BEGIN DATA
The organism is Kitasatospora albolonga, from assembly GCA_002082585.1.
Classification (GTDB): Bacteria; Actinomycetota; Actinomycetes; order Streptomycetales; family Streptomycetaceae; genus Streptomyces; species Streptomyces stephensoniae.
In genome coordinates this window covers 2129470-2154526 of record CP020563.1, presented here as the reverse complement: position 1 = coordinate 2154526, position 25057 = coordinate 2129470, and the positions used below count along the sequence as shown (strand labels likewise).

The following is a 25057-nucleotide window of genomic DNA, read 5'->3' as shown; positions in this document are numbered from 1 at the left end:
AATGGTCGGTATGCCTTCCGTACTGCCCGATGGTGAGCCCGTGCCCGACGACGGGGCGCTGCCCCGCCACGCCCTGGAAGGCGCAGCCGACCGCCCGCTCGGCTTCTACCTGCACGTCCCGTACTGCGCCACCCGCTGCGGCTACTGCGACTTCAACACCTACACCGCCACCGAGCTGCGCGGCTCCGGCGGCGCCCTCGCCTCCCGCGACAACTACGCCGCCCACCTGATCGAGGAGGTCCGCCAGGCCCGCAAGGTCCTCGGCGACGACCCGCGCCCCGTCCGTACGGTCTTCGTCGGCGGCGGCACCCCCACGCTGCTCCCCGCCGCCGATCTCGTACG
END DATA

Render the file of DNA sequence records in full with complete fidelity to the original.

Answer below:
The organism is Kitasatospora albolonga, from assembly GCA_002082585.1.
Classification (GTDB): Bacteria; Actinomycetota; Actinomycetes; order Streptomycetales; family Streptomycetaceae; genus Streptomyces; species Streptomyces stephensoniae.
In genome coordinates this window covers 2129470-2154526 of record CP020563.1, presented here as the reverse complement: position 1 = coordinate 2154526, position 25057 = coordinate 2129470, and the positions used below count along the sequence as shown (strand labels likewise).

The following is a 25057-nucleotide window of genomic DNA, read 5'->3' as shown; positions in this document are numbered from 1 at the left end:
AATGGTCGGTATGCCTTCCGTACTGCCCGATGGTGAGCCCGTGCCCGACGACGGGGCGCTGCCCCGCCACGCCCTGGAAGGCGCAGCCGACCGCCCGCTCGGCTTCTACCTGCACGTCCCGTACTGCGCCACCCGCTGCGGCTACTGCGACTTCAACACCTACACCGCCACCGAGCTGCGCGGCTCCGGCGGCGCCCTCGCCTCCCGCGACAACTACGCCGCCCACCTGATCGAGGAGGTCCGCCAGGCCCGCAAGGTCCTCGGCGACGACCCGCGCCCCGTCCGTACGGTCTTCGTCGGCGGCGGCACCCCCACGCTGCTCCCCGCCGCCGATCTCGTACG